Monday, August 23, 2010

Bomber County by Daniel Swift (Hamish Hamilton)


“Why has this war produced no war poets?” Robert Graves asked in a 1941 radio talk. The lack of new Owens or Sassoons to bear witness to the second world war was troubling. How to account for this “absence of poetry”, asks Daniel Swift in this original book. How to explain “the war's apparent resistance to poetry”?

“I can't do a Brooke in a trench,” Dylan Thomas wrote in November 1939, but he didn't have to. During the blitz he became an “unexpected war poet”, writing haunting poems about the victims of the bombings: “Among Those Killed in the Dawn Raid was a Man Aged a Hundred”, “Ceremony after a Fire Raid”, and “A Refusal to Mourn the Death, by Fire, of a Child in London”. In place of the trenches of the western front, Swift argues, the poetry of the second world war found its subject in the image of the “bombed city”.

Swift has struck upon a fascinating area, where poetry, fire and air intermix. “Little Gidding” – “Eliot's great poem of bomb damage” – is all about living in a ruined city. TS Eliot was in London for the worst of the air raids and volunteered as an air-raid warden. He saw the rubble and death. He explained how the lines beginning “Ash on an old man's sleeve” refer to the debris of a bombing raid hanging in the air for hours afterwards. “Then it would slowly descend,” he recalled, “and cover one's sleeves and coat in a fine white ash.”

Virginia Woolf also witnessed the devastation at first hand, visiting her bombed flat in Tavistock Square: “rubble where I wrote so many books”. In her essay “Thoughts on Peace in an Air Raid”, she describes vividly how it feels waiting for a bomb to fall: “during those seconds of suspense all thinking stopped. All feeling, save one dull dread, ceased.” After the raid, “Scraps of poetry return.” (And indeed, during the blitz, sales of poetry soared.)

“No war poetry can be expected from the Royal Air Force,” Graves insisted, and Swift is hard-pressed to prove him wrong. The 1944 anthology Air Force Poetry (“Fetch out no shroud / For Johnny-in-the-cloud”) and the airmen poets he brings to our attention do not greatly inspire. “The poetry of air bombing requires a particular imaginative sympathy absent from other war poetry,” Swift argues. Cecil Day Lewis came close to it in “Airmen Broadcast” (“Speak of the air, you element, you hunters / Who range across the ribbed and shifting sky”). Stephen Spender also tried to become “the poet of bombing” (his “great air-raid poem” being “Responsibility: The Pilots Who Destroyed Germany, Spring 1945”). But in the poetry of bombing Swift detects a problem of distance and scale. In “The Firebombing” (1963), for instance, James Dickey's bomber complains he is “still unable / To get down there or see / What really happened”; whereas in “The Lost Pilot” (1967) James Tate is left with his “head cocked toward the sky”, still searching for his father, a bomber pilot killed over Germany.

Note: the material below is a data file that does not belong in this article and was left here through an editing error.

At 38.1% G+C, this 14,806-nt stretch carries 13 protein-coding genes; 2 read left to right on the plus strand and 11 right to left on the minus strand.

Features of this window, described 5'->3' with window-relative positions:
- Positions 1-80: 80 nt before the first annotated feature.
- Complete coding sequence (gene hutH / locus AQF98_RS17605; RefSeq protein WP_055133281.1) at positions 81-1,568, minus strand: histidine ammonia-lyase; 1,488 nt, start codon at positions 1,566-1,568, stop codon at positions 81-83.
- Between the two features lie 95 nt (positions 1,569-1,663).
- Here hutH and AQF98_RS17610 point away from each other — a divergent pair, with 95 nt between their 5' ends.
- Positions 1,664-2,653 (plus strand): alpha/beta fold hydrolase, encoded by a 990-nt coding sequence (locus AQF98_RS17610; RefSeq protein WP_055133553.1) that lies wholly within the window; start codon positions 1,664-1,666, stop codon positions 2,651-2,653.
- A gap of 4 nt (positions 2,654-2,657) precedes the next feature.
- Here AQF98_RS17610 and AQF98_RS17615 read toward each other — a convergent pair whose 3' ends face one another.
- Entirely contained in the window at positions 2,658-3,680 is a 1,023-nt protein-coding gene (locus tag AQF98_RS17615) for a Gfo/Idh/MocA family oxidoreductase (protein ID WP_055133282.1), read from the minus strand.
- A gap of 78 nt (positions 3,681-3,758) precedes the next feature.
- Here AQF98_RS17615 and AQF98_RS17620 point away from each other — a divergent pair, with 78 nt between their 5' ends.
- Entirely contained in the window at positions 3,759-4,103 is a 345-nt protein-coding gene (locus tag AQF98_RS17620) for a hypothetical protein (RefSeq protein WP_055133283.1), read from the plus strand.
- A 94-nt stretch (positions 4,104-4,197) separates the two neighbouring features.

Bomber County is a strange beast, “a study of the poetry of a particular historical episode”, intercut with a personal memoir. Swift's grandfather, Squadron Leader James Eric Swift, was killed in action in June 1943 during a raid on Münster. Swift visits his grave in Holland, looks at the cockpit of a Lancaster bomber and goes to Münster, but these sections can be ponderous. It's his evocation of some of our greatest writers wandering through a bombed-out London that really shines, and Swift should be congratulated for undertaking such an intelligent and idiosyncratic project.

Friday, August 20, 2010

Not with a Bang but a Whimper



Alvy's mother: He's been depressed. All of a sudden, he can't do anything.

Doctor: Why are you depressed, Alvy?

Alvy's mother: Tell Dr. Flicker. (To the doctor) It's something he read.

Doctor: Something he read, huh?

Alvy: The universe is expanding . . . Well, the universe is everything, and if it's expanding, some day it will break apart and that will be the end of everything.

Alvy's mother: What is that your business? (To the doctor) He stopped doing his homework.

Alvy: What's the point?

Alvy's mother: What has the universe got to do with it? You're here in Brooklyn. Brooklyn is not expanding.

Doctor: It won't be expanding for billions of years, yet Alvy. And we've got to try to enjoy ourselves while we're here, huh, huh? Ha, ha, ha.

Annie Hall (1977), dir. Woody Allen


I’ve often wondered if the universe is finite or infinite (bear with me). I have to say I tended towards the finite position, assuming the universe would eventually collapse, obliterating itself in a Big Crunch. I’m glad I didn’t put any money on it (?), because my instinct was wrong.

It seems the universe will continue to expand for ever, sliding inexorably towards a state of degeneration. The stars will go out (taking with them any life forms in their vicinity) and the universe will become ‘a cold, dead wasteland’.